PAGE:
Also on the ballot, which is part of Switzerland's direct democracy system, are controversial legal revisions that define the ways insurance companies are allowed to spy on suspected welfare cheats as well as a rightwing proposal that would give Swiss judges supremacy over world courts.
But much of the public attention has been centred on farmer Armin Capaul, who forced a national vote on safeguarding cow horns following an upstart campaign that began with few resources and no political support.
The proposal does not call for a ban on dehorning. Instead, it seeks a constitutional amendment that would create incentives for farmers to let horns grow.
Capaul has maintained that despite attention heaped on him after he defied the odds and secured the more than 100,000 signatures needed to force a national vote, he is not the story.
"It's the cow that's important, not me," the farmer, in his 70s, told AFP at his home in Perrefitte, a municipality in the heart of the Jura mountain range.
Capaul credits his cows with giving him the idea to push for Sunday's referendum.
"I always talk to my cows in the barn. They asked me if I could do something for them, if I could help them keep their horns," he said.
Polling earlier this month suggested the outcome was too close to call. Environmental and animal rights groups ultimately joined Capaul's campaign but it is opposed by the government, which argues farmers must remain free to manage their livestock as they see fit.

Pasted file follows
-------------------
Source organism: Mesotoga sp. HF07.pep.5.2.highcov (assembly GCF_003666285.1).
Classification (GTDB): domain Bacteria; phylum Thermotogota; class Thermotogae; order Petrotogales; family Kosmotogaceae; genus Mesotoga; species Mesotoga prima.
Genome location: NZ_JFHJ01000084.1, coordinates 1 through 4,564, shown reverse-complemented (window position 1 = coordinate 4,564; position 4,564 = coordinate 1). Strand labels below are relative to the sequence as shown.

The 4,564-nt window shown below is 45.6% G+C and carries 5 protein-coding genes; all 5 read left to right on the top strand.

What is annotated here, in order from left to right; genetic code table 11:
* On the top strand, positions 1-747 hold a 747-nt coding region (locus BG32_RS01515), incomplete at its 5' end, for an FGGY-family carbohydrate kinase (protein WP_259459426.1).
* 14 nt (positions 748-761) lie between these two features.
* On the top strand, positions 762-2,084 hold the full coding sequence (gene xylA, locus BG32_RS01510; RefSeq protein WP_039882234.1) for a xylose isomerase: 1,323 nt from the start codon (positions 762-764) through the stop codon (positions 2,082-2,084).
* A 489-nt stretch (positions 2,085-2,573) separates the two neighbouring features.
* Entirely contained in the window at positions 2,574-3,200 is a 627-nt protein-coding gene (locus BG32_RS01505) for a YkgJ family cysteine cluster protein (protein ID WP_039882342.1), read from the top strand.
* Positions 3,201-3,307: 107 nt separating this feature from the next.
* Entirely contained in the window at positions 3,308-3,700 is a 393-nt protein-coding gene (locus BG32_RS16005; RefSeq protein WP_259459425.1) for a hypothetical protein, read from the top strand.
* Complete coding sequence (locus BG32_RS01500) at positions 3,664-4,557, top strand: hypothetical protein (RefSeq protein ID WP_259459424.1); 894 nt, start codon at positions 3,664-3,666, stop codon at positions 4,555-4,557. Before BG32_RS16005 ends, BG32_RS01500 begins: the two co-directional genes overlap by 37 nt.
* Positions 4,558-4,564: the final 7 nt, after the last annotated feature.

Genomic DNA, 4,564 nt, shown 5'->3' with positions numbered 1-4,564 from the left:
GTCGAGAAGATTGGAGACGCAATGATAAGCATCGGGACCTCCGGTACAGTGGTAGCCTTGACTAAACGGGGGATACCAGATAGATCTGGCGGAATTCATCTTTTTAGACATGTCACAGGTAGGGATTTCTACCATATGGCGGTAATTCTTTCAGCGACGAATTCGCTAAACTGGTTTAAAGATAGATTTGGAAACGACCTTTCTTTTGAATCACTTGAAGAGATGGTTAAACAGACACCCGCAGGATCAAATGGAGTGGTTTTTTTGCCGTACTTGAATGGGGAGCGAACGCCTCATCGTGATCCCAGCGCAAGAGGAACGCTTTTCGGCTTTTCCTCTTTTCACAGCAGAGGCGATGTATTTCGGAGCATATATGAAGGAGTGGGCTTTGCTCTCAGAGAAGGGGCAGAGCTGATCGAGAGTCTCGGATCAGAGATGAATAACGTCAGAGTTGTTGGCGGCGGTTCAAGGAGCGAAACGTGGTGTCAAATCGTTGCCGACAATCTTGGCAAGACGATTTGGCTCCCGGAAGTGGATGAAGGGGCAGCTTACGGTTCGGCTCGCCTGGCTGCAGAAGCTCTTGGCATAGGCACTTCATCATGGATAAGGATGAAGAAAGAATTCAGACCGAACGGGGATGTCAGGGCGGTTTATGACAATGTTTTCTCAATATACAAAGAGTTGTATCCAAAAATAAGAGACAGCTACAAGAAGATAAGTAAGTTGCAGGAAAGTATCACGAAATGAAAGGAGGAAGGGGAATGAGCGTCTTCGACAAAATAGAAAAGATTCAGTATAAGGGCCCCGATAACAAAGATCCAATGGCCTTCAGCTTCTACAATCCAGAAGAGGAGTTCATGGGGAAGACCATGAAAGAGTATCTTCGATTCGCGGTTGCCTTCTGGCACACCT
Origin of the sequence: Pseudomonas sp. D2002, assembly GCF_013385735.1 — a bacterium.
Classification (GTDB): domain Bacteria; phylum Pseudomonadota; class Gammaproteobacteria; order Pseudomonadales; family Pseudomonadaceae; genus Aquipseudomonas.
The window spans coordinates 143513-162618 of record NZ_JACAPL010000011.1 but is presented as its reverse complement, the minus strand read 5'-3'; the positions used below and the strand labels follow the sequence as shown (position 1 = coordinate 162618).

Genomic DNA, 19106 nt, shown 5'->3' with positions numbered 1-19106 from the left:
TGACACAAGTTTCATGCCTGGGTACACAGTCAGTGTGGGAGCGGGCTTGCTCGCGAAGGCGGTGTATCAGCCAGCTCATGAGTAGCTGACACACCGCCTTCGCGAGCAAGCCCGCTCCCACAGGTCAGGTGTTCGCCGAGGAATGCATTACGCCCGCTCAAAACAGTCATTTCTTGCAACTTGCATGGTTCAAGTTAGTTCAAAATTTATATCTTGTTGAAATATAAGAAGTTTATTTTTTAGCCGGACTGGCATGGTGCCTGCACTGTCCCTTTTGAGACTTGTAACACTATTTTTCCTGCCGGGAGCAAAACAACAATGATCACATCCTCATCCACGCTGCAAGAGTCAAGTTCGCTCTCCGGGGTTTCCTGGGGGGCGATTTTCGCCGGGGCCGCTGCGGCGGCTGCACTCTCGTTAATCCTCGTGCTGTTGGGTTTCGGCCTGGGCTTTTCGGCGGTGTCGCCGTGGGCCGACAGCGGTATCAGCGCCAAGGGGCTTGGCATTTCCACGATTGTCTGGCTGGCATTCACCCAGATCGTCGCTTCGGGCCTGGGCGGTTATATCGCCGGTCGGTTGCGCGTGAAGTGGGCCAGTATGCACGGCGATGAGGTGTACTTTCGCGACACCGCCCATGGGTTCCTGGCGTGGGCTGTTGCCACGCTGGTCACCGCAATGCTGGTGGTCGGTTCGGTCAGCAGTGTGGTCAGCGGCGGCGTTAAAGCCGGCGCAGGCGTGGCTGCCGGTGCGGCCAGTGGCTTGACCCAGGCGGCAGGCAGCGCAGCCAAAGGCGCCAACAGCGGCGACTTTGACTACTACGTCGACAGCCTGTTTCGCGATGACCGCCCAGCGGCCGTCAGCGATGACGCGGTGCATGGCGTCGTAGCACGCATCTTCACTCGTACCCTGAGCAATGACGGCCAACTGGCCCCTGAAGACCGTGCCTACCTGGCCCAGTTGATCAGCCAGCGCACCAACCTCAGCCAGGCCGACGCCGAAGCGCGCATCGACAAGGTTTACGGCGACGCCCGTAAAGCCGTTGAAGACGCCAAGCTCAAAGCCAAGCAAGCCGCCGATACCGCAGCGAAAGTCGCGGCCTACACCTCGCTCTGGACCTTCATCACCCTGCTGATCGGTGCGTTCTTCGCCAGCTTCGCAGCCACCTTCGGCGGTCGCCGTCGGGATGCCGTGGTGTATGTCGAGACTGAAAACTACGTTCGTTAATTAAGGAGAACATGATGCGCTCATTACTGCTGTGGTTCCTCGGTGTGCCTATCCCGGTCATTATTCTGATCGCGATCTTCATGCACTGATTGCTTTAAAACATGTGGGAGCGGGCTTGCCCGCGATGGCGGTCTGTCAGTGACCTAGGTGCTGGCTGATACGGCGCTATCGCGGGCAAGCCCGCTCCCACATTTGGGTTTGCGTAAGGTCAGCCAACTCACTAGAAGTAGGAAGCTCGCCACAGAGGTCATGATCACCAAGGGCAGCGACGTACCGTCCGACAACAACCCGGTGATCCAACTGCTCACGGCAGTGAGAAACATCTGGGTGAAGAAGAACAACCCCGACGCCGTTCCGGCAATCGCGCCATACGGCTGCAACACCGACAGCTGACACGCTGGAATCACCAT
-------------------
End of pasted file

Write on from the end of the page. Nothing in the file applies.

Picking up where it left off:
Opponents have underscored that dehorning is a crucial tactic allowing farmers to house animals in close proximity with less risk of injury.
Insurance company spies
Voting was also under way nationwide on a measure in which the government is seeking approval for legal revisions passed in March that give insurance companies broad leeway to spy on potential fraudsters.
Insurers in the wealthy Alpine nation had long spied on customers they suspected of making false claims, but that came to a stop following a 2016 ruling by the European Court of Human Rights which said unregulated spying
amounted to a violation of privacy.
The government insists that surveillance is necessary to curb insurance fraud and in turn keep costs low for all.
The legal amendments are expected to pass on Sunday, with latest polling suggesting the text is supported by 60 percent of voters.
But critics have argued that the measures were hastily written under pressure from insurance company lobbying and do not explicitly prohibit serious, unjustified invasions of privacy.
Legal analysts have noted that the law does not prohibit insurers, or the detectives they hire, from recording or filming someone who is on their private balcony or in their garden, provided those areas are visible from a public space.
Another measure on Sunday's ballot envisions a Switzerland where the insurance espionage debate might never have emerged, because European rights court rulings would not supersede decisions by Swiss judges.
The "Swiss Law First" proposal, backed by rightwing groups, calls for domestic law to be placed above international law.
The latest polling suggests the measure will be rejected, with the government opposed and surveys indicating voters are concerned about reputational damage to Switzerland.
President Alain Berset called it "a dangerous experiment."
"Switzerland has over 600 economic agreements that allow us to export to other countries," said Oliver Steimann, of the business lobby group economiesuisse, who is against the proposal.
If those deals are threatened because Switzerland rebukes international law, "it would threaten the country's success as an exporting nation," he told AFP.